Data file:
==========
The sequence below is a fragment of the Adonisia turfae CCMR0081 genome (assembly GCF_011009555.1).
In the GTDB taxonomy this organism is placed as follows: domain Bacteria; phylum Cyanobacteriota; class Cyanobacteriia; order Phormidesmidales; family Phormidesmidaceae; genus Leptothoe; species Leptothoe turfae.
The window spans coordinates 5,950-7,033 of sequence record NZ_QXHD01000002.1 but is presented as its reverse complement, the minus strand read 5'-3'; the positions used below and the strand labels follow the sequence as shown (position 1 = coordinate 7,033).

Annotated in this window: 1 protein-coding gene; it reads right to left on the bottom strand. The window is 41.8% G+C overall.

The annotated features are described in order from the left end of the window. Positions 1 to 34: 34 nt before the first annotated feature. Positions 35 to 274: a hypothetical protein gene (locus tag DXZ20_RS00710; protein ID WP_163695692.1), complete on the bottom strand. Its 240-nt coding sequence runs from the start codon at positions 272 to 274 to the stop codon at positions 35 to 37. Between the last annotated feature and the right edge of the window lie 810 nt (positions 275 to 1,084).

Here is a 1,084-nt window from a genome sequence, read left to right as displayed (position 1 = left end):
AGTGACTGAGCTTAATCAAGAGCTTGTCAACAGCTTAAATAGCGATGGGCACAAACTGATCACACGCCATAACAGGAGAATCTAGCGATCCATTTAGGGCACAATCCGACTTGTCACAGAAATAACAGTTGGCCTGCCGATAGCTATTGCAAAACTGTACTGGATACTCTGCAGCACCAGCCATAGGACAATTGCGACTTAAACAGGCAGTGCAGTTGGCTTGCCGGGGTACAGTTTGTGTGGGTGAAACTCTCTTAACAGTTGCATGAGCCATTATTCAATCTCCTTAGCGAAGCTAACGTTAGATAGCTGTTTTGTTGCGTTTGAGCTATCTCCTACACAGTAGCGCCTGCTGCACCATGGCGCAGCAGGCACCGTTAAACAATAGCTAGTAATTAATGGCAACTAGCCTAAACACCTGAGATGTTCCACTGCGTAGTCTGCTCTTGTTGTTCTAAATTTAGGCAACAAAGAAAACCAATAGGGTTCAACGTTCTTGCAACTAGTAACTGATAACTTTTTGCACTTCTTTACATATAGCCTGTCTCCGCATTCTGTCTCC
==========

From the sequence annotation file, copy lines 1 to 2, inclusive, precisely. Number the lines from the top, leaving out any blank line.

The sequence below is a fragment of the Adonisia turfae CCMR0081 genome (assembly GCF_011009555.1).
In the GTDB taxonomy this organism is placed as follows: domain Bacteria; phylum Cyanobacteriota; class Cyanobacteriia; order Phormidesmidales; family Phormidesmidaceae; genus Leptothoe; species Leptothoe turfae.